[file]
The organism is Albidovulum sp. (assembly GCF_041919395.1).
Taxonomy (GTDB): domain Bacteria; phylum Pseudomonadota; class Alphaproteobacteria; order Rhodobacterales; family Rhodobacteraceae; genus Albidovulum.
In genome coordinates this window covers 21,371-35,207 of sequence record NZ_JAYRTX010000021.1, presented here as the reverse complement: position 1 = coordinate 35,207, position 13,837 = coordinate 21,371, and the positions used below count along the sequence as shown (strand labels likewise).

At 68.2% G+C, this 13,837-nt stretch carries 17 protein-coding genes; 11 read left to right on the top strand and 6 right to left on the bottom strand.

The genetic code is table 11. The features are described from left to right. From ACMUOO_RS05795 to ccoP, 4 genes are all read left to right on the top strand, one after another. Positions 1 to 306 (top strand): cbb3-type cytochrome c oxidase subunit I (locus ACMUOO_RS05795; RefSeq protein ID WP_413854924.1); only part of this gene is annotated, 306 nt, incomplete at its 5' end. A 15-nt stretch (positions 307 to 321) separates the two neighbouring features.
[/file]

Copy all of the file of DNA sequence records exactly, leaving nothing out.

The organism is Albidovulum sp. (assembly GCF_041919395.1).
Taxonomy (GTDB): domain Bacteria; phylum Pseudomonadota; class Alphaproteobacteria; order Rhodobacterales; family Rhodobacteraceae; genus Albidovulum.
In genome coordinates this window covers 21,371-35,207 of sequence record NZ_JAYRTX010000021.1, presented here as the reverse complement: position 1 = coordinate 35,207, position 13,837 = coordinate 21,371, and the positions used below count along the sequence as shown (strand labels likewise).

At 68.2% G+C, this 13,837-nt stretch carries 17 protein-coding genes; 11 read left to right on the top strand and 6 right to left on the bottom strand.

The genetic code is table 11. The features are described from left to right. From ACMUOO_RS05795 to ccoP, 4 genes are all read left to right on the top strand, one after another. Positions 1 to 306 (top strand): cbb3-type cytochrome c oxidase subunit I (locus ACMUOO_RS05795; RefSeq protein ID WP_413854924.1); only part of this gene is annotated, 306 nt, incomplete at its 5' end. A 15-nt stretch (positions 307 to 321) separates the two neighbouring features.